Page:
Home Staging Photography Tips

Over the years, the real estate market has become increasingly digitalized. In fact, the National Association of Realtors speculates that 90 percent of potential home buyers rely on the internet as a source of information. That makes home staging photos an important part of the selling process, as good photos make your home stand out from others on the market and allow buyers to envision themselves living in it. Discover a few tricks for taking more appealing photos, from home staging techniques to camera tips.

Simplify Your Home’s Decor

When considering how to stage your home for sale, picture what potential buyers might see when they walk through. Before taking any photos, use a critical eye to simplify your decor. Make sure tables, counters, refrigerators, and cupboards are bare, and remove any visual clutter, including dishes, catch-all trays, paperwork, magazines, and laundry. Simplify walls and bookshelves for a cleaner, less complicated display, and take a tip from professional photographer, David Churchill: If you are in doubt about displaying a particular object, leave it out.

Inviting living room featuring grey couches, yellow rug, wooden coffee table with decoration

Stage Furniture for Better Flow

An excess of furniture and too many accessories can create a cluttered look. In fact, when professional stagers prep a home for sale, they often reduce the furnishings in it by half. This offers better flow and makes homes look more spacious.

To ensure the best flow between rooms, use low-profile furniture and create a clear pathway around it. For instance, a good rule of thumb for beds is to leave 1 1/2 to 2 1/2 feet of space around them. Shoot for at least 3 feet of space in front of a dresser and 1 foot of space between a couch and coffee table.

Pushing furniture against a wall creates a “waiting room” feel, so opt for floating furniture instead (moving it closer to the center of a room). Floating furniture offers more visual interest and the appearance of a larger space.

Bring Out Your Home’s Best Light

Natural light makes an interior space feel more inviting, so rooms may need to be photographed at different times of the day. For the best home staging bedroom photos, morning might offer the most natural light, while afternoon might be the best time to photograph your kitchen. Professional photographer Michal Venera recommends shooting photos of your home at dusk or dawn. According to Venera, lighting at this time is softer, which can make photos more appealing.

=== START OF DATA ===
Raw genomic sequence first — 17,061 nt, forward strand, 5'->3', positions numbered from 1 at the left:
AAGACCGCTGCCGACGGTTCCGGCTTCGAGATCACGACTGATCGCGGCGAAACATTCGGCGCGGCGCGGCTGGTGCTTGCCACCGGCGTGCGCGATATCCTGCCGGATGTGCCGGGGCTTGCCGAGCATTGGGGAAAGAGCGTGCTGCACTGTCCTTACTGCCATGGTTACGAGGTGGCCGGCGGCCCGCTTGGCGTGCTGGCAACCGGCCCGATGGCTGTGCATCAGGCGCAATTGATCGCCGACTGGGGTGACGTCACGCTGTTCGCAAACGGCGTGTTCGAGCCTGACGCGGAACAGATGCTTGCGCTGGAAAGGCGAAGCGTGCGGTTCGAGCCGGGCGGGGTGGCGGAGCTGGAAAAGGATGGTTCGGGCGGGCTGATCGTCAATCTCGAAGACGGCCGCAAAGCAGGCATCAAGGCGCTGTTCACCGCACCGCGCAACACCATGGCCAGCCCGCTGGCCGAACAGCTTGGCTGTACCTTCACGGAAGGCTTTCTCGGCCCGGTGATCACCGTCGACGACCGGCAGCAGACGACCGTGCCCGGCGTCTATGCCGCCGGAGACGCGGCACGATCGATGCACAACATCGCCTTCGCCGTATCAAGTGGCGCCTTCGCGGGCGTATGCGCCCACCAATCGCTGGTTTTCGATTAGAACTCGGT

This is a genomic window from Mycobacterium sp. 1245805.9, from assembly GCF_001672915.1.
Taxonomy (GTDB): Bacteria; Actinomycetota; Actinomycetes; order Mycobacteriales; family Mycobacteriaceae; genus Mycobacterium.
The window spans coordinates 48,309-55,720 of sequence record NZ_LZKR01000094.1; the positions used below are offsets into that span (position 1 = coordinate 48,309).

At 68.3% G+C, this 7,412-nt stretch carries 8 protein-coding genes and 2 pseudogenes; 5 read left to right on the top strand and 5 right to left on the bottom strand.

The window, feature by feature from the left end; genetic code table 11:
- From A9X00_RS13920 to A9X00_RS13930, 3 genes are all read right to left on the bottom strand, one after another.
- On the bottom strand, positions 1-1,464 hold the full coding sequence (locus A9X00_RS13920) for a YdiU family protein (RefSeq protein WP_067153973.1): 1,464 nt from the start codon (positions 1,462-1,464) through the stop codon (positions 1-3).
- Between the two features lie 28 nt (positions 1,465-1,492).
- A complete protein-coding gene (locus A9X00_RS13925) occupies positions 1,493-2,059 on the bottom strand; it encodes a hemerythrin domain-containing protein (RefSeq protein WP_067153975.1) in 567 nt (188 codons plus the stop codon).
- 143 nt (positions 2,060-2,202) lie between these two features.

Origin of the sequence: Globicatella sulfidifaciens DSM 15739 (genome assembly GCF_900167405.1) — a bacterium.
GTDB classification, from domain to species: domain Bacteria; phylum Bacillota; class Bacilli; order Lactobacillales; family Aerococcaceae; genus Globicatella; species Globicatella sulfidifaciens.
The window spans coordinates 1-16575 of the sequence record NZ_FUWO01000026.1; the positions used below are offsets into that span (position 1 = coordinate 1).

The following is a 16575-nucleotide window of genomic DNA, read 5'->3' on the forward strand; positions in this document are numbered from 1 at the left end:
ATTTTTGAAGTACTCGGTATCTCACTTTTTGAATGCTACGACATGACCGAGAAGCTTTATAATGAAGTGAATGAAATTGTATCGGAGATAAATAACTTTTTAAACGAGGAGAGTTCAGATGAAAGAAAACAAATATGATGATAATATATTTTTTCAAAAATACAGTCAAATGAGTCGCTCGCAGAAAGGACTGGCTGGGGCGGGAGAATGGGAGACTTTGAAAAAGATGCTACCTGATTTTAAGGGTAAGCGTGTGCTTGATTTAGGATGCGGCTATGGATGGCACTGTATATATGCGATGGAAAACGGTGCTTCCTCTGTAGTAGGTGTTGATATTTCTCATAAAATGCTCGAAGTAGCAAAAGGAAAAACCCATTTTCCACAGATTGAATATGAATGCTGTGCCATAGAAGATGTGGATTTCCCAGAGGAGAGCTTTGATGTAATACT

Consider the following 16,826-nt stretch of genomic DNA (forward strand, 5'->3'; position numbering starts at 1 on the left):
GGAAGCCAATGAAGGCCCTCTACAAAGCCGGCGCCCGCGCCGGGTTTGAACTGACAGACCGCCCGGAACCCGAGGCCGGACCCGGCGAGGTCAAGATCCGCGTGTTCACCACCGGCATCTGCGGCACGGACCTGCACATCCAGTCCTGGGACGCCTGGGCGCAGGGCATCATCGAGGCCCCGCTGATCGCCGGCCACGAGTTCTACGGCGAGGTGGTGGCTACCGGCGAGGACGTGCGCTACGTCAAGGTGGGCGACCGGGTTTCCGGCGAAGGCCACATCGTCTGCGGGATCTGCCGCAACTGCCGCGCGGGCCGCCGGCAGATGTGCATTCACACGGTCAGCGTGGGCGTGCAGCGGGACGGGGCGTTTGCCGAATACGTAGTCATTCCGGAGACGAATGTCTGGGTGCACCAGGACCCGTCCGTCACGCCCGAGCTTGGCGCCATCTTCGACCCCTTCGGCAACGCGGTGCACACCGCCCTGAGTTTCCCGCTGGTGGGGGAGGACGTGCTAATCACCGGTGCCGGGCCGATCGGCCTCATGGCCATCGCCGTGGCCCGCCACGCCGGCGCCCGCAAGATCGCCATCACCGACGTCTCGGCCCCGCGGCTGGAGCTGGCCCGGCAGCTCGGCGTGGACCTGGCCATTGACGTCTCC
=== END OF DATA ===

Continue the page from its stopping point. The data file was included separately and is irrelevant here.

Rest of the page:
Artificial lighting also helps to entice buyers and ensure better home staging photos. Increase the wattage in your lamps and light fixtures and add enough light sources to ensure about 100 watts of brightness for every 50 square feet. To make home decor warmer and more appealing, make use of ambient lighting, task lighting, and accent lighting throughout your home. To avoid glare when taking photographs, make sure the source of light is to your side or behind you.

A man taking photographs

Shoot Straight On

Unless you know a lot about photo composition, shooting a photo straight on works best for interior shots. Point your camera to a wall, use its grid or composition feature as a guide, and frame the shot so that the wall’s horizontal and vertical features align. To keep the camera straight, use a tripod to move it up and down instead of tipping it with your hands. With this in mind, photographer Matthew Millman suggests shooting from lower to the ground at about the level of a light switch. This allows the viewer of the photograph to see a more intimate view of the room. When it comes to composition, remember that photo editing apps can transform so-so shots into works of art.

Learn About Aperture and F-Stop

Aperture is the opening in the camera lens that light comes through when you’re taking a photograph. As aperture gets bigger or smaller, it alters the brightness of your photo. A larger opening results in a brighter photo, and a smaller opening creates a darker image.

Aperture also affects your depth of field or the amount of sharpness in your photo from front to back. Large aperture results in a shallower depth of field (or photos with more background blur), and smaller aperture results in a photo where everything is sharp and focused.

In addition to large and small, aperture can be expressed in terms of an f-stop or f-number. The confusing thing is that these numbers run counter to aperture size. The smaller the aperture opening, the higher the f-stop and vice versa. Therefore, if you want a photo with maximum sharpness, the aperture (opening) will be smaller, but the f-stop will be higher.

Highlight Architectural Details and other Focal Points

When photographing your home for perspective buyers, don’t forget to highlight architectural details and other focal points. Things that might be of interest include:

  • Crown molding
  • Distinctive tile work
  • Wooden ceiling beams
  • Exposed brick
  • Unique light fixtures
  • Superior kitchen cabinets
  • High-end range hood
  • Big-ticket appliances
  • Cozy fireplace
  • Outdoor kitchen
  • Pizza oven
  • Swimming pool or hot tub
  • Special landscaping
  • Amazing views

Close-up of an antique door knocker

When done well, photographs can help sell your home. In addition to showcasing the beauty of a space, a great photograph can capture the imagination of a prospective buyer. If you’re looking for the perfect furniture and accessories for stylish home staging, CORT Furniture Rental can help.